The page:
By Mike Sokol
RVtravel.com did a bit of backpedaling last week when we inadvertently published a quick tip with misinformation in an RV Daily Tips newsletter about “other” uses for an infrared temperature gun. This was a followup to my JAM session on finding overheated shore power connections where I casually mentioned that one of these infrared temp guns would be ideal for finding overheated shore power plugs, as well as dragging brakes, hot wheel bearings, etc.
But the followup post mentioned that it could be used to measure the temp of your air conditioner, and savvy readers quickly responded that an infrared temp gun WILL NOT measure air temperature, so it’s a lousy instrument for checking air conditioner operation. And they were 100% correct. So here’s a followup to the followup where I demystify how infrared temp guns work, and what they can and cannot do.
It’s getting hot in here…
First of all, here’s what an infrared temp gun looks like. Most of them have a handgrip like a pistol (hence the name “gun”), with a readout screen on the back and a laser pointer on the front. But it’s not quite as simple as “point ‘n shoot.” You first have to understand how infrared temp guns work in general, then you need to know the distance to spot diameter ratio of your particular make and model infrared temp gun. Fun learning ahead, so don’t be scared.
Infrared heat guns don’t read the temperature of the air at all like a regular thermometer would. No, what they’re looking at is something called black body radiation. Basically, as any object is heated above absolute zero (–273.15°C or –459.67°F) it begins to vibrate at a molecular level. And that vibration can be seen as a color.
You may have noticed that as you put a metal poker in a fire it will glow red from the heat. As it gets even hotter the color will change to orange and then yellow. Blacksmiths use this visual color scale all the time to figure out just how hot a piece of metal is in a forge prior to beating it into shape.
But this color scale also occurs in the infrared region. And infrared is simply a color that’s so low in frequency that we can’t see it with our own eyes. But we can easily build an electronic eye that can see that deep red color and correlate it to a temperature above absolute zero. For best accuracy the object should be dull in color to begin with (black body, get it?), so that hints at the first limitation of an infrared temp gun. They won’t do well finding the temperature of anything shiny like a mirror or even the polished aluminum of your Airstream trailer. But for everything else that’s a little dirty or dull in color they can be really accurate.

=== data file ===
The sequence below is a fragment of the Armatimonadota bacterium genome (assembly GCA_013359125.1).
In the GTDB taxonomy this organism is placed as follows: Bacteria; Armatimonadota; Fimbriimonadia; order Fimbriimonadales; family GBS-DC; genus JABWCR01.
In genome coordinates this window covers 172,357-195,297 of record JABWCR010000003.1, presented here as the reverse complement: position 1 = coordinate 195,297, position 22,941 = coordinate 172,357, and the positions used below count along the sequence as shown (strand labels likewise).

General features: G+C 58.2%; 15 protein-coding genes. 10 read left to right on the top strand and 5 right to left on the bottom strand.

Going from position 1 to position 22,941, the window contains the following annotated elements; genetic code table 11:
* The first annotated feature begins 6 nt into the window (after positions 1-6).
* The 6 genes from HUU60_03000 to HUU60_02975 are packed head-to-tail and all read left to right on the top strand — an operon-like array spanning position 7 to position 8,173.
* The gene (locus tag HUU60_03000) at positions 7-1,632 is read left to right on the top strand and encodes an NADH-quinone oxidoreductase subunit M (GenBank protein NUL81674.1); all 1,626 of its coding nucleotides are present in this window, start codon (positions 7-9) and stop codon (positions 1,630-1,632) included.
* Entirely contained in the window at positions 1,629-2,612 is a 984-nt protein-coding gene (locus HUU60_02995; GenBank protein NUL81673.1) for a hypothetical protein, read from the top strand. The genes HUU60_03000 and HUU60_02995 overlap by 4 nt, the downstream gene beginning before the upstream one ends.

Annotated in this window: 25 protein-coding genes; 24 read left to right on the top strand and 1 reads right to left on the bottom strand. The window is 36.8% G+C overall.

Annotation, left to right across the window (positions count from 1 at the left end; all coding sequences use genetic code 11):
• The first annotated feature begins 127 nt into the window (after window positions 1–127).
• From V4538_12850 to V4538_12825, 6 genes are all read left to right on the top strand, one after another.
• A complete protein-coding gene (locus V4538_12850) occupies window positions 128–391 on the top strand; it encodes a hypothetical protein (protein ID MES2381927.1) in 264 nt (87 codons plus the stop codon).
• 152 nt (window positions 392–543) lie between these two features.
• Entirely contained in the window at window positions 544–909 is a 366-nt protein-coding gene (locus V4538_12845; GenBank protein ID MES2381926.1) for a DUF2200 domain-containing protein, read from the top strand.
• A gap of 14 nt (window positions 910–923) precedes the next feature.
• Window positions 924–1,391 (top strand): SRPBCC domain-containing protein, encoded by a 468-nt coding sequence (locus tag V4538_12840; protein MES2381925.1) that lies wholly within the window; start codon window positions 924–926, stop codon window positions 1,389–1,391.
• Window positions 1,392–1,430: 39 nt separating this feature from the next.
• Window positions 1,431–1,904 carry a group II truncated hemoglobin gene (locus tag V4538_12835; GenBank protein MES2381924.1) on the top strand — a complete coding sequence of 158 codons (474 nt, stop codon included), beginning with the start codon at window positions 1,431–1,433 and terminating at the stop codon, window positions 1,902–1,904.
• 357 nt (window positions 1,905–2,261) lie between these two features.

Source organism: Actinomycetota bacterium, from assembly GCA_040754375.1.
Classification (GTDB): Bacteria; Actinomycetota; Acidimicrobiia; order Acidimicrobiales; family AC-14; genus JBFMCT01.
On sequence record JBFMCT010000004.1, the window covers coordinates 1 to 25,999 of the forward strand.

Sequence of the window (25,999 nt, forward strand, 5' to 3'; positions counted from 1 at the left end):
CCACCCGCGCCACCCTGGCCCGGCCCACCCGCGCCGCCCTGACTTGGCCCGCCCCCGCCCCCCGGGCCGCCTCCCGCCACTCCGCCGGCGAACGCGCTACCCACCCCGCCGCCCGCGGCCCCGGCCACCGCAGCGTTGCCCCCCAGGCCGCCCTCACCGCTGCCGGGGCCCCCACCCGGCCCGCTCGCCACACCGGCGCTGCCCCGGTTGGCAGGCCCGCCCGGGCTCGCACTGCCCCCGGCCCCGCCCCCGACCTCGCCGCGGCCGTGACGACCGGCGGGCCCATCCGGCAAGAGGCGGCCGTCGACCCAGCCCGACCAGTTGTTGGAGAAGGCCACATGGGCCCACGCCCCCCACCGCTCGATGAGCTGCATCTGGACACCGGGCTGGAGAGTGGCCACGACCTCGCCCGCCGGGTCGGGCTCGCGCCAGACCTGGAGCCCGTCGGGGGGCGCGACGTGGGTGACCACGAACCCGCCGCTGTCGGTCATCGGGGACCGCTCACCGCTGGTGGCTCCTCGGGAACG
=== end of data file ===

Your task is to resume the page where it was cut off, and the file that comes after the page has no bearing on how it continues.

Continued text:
Next, that little laser beam that’s pointing at the object you’re measuring isn’t really a pinpoint measurement that the laser dot would suggest. Nope, the infrared temp gauge is really like a flashlight beam in reverse. That is, the farther you are away from the object you’re measuring, the bigger the area that it’s going to measure. And if there’s one hot-spot in the middle of a bunch of warm areas, the hot-spot temp won’t be measured at full temp. The meter will indicate the “average” temperature of the measurement spot diameter, and that’s dependent on the D:S ratio (distance to spot ratio), as well as how far you’re away from the object to be measured.
So an infrared meter with a 12:1 D:S ratio will “see” and measure the average temperature in a circle of about 1″ diameter when you’re 1 foot away. Measure something that’s 2 feet away and it’s “seeing” a 2″ diameter circle. And 3 feet away from the object you’re measuring will find the average temperature of a spot diameter around 3″. A temp gun with an 8:1 D:S ratio will read a 1″ diameter spot at 8″ away. And one with a 16:1 Ratio will read a 1″ diameter spot at 16″ away. So the higher the D:S ratio number, the further you can be away from an object that you’re trying to measure. Get it?
If you try to measure the temperature of a 1″-diameter bolt from 24″ away using an infrared temp gun with a 12:1 D:S ratio, it will average the temp of the bolt that has 0.78 square inch of area (remember, area of a circle is Pi times the radius squared), with the entire 2″-diameter circle having an area of 3.14 square inches. Since the area of your hot bolt is only about 1/4 of the entire spot that’s being measured, its temperature will only contribute about 1/4 of the average reading. So if the bolt was actually 200 degrees F, and the surrounding object was 100 degrees F, then the temp gauge might read only 125 degrees. And that could give you a false sense of confidence.
So what to do? Well, first of all know the D:S ratio of your particular infrared temp gun, and try to keep it within that distance from the object you’re measuring, depending on its size. So a 1″ object should be measured from a distance within 8″, 12″ or 16″ depending on your infrared temp gun’s D:S rating.
Of course if you’re standing near a hot spring at Yellowstone Park and you’re 10 feet away, then the 10″ diameter measurement spot is going to be all the same temp, and you’ll get an accurate reading that will wow the crowd. So have fun with it, but at an appropriate (and safe) distance.
Want to learn even more about how infrared temperature guns work? Then read this article from Fluke, which is written in very understandable language. See, I told you not to be afraid.
Let’s play safe out there….
Mike Sokol is an electrical and professional sound expert with 50+ years in the industry. His excellent book RV Electrical Safety is available at Amazon.com. For more info on Mike’s qualifications as an electrical expert, click here.
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